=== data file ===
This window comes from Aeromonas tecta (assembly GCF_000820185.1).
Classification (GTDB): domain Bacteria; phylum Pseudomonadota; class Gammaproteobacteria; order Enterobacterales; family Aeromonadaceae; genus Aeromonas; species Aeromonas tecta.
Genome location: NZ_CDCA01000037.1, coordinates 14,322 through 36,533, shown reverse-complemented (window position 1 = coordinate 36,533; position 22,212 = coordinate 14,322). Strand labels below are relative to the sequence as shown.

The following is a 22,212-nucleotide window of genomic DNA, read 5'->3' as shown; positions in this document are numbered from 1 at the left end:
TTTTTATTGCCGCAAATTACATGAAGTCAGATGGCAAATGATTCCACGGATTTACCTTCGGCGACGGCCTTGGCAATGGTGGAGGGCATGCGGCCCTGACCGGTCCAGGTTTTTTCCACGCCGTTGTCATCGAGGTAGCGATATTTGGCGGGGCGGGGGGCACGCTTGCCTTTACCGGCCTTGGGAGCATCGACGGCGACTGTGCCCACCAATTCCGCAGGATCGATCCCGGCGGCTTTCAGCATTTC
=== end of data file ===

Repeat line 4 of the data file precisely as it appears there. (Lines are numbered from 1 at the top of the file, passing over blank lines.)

The following is a 22,212-nucleotide window of genomic DNA, read 5'->3' as shown; positions in this document are numbered from 1 at the left end: